I saw Wanda Jackson at Bimbo's in San Francisco a few years ago when she was touring with Rosie Flores: man, were they hot. The place was packed to the gills with the rockabilly kids. I think Wanda Jackson falls more into the rockabilly camp than honky-tonk. What exactly is the difference, anyway? Who are some women who made it big in honky-tonk? I guess Rose Maddox qualifies, fronting for the Maddox Brothers--they played clubs. (Did you ever go to the It Club in El Cerrito? They used to play there all the time. I went there once in the mid-70s, right before it became a dentist's office.) And I think Charline Arthur. I don't think I ever saw any women at the 23 Club besides you, and folks like Kathleen Enright and Big Lou who were sitting in. By the way, I laways loved your guitar and was delighted that the leopard- skin pillbox Strat made it into the book, foot-long fringe and all.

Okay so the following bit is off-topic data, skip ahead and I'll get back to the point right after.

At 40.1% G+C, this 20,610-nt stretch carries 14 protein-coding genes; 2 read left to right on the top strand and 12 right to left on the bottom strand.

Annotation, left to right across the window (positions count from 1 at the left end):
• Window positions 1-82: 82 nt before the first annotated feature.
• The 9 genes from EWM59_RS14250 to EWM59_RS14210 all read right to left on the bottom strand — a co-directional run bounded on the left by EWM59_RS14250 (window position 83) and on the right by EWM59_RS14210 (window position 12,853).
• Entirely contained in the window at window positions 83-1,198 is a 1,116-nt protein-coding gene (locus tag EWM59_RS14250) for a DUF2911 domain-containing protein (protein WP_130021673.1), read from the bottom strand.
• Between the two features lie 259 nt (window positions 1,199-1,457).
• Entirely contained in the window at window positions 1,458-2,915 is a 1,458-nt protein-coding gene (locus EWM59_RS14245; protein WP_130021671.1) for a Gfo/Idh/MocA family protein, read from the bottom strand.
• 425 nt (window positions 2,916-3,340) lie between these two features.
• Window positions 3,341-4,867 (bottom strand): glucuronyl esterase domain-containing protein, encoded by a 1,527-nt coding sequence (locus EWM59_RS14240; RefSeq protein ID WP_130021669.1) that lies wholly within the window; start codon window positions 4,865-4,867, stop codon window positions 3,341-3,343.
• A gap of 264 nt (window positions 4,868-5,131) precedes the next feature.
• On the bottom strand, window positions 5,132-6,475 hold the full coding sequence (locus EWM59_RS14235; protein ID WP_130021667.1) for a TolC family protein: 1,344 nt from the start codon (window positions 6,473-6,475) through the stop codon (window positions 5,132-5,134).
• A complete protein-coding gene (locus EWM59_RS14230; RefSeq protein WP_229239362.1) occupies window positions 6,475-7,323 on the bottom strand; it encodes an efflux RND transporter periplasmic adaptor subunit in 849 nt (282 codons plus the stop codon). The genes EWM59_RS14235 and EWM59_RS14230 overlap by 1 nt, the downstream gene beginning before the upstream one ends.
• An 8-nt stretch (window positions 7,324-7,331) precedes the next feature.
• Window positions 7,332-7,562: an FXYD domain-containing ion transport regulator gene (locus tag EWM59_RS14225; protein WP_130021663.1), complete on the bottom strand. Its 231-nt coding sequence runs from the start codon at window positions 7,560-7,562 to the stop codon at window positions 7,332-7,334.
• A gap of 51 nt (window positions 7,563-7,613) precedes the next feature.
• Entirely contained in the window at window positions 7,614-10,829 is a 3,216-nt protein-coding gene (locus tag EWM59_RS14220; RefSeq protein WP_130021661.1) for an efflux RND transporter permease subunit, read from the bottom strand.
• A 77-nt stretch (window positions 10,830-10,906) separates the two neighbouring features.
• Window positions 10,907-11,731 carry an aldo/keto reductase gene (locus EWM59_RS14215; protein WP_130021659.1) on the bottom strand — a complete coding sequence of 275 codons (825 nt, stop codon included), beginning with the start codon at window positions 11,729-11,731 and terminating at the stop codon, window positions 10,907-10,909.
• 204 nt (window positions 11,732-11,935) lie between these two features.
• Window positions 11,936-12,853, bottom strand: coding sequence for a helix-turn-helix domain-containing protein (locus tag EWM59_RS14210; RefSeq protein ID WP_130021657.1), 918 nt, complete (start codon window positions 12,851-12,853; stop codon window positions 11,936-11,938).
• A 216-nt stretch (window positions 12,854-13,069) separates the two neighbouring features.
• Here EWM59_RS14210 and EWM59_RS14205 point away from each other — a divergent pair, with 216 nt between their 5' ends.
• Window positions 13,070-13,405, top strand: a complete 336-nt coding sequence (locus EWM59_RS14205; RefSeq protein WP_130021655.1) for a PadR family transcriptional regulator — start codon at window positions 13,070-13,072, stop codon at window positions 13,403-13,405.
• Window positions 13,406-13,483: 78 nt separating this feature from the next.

Da Beauty Queen (cynthiar) Sun 25 Aug 02 14:45
"Shoes" is a delight. And Kath and I even wrote a song which ended up in it. (We really have to write a melody, kiddo). Obviously, Kathi was much more into upholstering her axes with leopard than playing with paper dolls. . . which is my only qualification for being a "designer" as such. But hammered satin and white mink are two favorites of mine (for other people, of course). You'd add sequins and wall-to-wall pave-d pearls for Vegas. . . Kath: Why aren't they sending you to VEgas? You could bunk here and we could go skinny dipping. . .
Elizabeth Churchill (leroy) Sun 25 Aug 02 15:09
Hey, Cynthia! I see your name on "You're Not My Kind of Guy," performed by the flamboyant Monica Boom Boom. Any stories about what (or who) inspired the lyrics?
Da Beauty Queen (cynthiar) Sun 25 Aug 02 16:45
Kathi and I were sitting on the floor of my former S.F. apartment one afternoon, sort of rehearsing what we were going to sing for one of hte Book Week gigs. It had to be four-five years ago. We were noodling around on the guitar, singing old Baez/Judy Collins stuff harmonizing when we just sort of started writing a song which was originally called "The Drag Queen Lament," but it morphed into the Lounge Lizard Blues.
Moist Howlette (kkg) Sun 25 Aug 02 19:03